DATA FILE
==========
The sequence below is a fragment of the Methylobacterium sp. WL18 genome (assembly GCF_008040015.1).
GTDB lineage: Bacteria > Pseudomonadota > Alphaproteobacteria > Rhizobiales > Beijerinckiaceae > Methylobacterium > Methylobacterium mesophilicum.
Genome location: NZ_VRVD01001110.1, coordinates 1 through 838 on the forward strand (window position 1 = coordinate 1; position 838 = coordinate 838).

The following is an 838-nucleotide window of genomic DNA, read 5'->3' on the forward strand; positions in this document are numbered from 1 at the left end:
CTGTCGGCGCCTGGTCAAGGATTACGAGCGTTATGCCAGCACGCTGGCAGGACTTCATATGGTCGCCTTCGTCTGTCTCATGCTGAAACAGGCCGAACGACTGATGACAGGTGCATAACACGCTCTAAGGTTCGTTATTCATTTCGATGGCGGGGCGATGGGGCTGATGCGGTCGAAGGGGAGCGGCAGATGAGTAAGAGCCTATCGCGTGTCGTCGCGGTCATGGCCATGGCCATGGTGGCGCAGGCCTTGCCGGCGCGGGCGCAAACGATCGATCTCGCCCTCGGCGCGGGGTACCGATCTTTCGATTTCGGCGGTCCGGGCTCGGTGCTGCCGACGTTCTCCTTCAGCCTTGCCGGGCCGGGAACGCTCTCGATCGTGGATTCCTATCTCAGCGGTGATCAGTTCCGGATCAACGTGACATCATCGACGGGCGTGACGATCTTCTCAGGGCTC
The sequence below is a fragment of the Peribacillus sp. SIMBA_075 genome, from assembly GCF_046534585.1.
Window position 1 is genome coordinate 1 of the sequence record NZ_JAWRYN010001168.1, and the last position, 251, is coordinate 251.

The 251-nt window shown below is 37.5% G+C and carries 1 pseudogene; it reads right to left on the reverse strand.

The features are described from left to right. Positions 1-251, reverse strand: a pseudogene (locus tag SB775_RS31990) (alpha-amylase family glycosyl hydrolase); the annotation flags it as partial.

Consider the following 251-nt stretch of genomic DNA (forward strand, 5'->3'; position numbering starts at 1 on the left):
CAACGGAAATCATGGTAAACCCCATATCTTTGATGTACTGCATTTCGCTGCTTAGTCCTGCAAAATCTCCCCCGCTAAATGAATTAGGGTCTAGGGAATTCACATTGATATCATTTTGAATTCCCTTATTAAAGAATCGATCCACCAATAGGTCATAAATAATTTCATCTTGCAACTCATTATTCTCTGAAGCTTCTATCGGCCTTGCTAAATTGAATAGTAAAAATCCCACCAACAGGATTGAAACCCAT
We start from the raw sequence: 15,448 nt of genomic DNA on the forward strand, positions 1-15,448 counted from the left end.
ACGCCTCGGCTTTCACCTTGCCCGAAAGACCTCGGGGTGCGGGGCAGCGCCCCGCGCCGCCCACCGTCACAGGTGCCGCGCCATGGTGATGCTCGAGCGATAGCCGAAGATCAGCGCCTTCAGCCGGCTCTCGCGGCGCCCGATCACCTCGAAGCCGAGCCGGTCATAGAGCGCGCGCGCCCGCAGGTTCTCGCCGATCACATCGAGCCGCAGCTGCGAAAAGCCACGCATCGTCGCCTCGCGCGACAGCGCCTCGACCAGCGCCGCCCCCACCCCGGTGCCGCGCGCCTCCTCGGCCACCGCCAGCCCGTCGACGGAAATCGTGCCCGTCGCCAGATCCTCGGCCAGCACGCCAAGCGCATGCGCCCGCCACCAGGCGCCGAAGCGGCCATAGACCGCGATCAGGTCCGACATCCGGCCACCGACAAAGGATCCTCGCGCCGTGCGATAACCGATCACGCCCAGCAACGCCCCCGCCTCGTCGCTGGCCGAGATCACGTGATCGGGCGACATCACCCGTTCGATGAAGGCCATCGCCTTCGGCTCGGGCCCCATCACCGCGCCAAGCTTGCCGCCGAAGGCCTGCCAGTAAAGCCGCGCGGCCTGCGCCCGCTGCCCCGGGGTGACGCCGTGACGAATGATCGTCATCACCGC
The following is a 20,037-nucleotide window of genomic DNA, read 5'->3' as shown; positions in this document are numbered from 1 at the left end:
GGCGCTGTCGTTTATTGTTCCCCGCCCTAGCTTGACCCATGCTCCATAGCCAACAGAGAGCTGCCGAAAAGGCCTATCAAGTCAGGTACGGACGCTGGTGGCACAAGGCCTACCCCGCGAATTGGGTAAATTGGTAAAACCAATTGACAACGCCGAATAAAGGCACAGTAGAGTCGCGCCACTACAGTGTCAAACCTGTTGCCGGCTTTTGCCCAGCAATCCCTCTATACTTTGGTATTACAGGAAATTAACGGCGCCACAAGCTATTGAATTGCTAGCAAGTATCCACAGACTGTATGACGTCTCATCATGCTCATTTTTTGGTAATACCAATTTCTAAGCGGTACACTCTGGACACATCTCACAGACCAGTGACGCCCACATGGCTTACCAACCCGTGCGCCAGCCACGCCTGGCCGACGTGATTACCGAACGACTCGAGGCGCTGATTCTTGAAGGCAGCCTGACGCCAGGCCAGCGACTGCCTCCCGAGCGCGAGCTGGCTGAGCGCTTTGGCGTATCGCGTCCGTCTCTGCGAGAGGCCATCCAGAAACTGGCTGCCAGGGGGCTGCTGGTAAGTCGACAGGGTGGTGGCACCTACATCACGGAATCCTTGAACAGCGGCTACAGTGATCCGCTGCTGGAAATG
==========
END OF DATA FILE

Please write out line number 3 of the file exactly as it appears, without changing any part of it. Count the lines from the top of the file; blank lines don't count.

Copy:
Genome location: NZ_VRVD01001110.1, coordinates 1 through 838 on the forward strand (window position 1 = coordinate 1; position 838 = coordinate 838).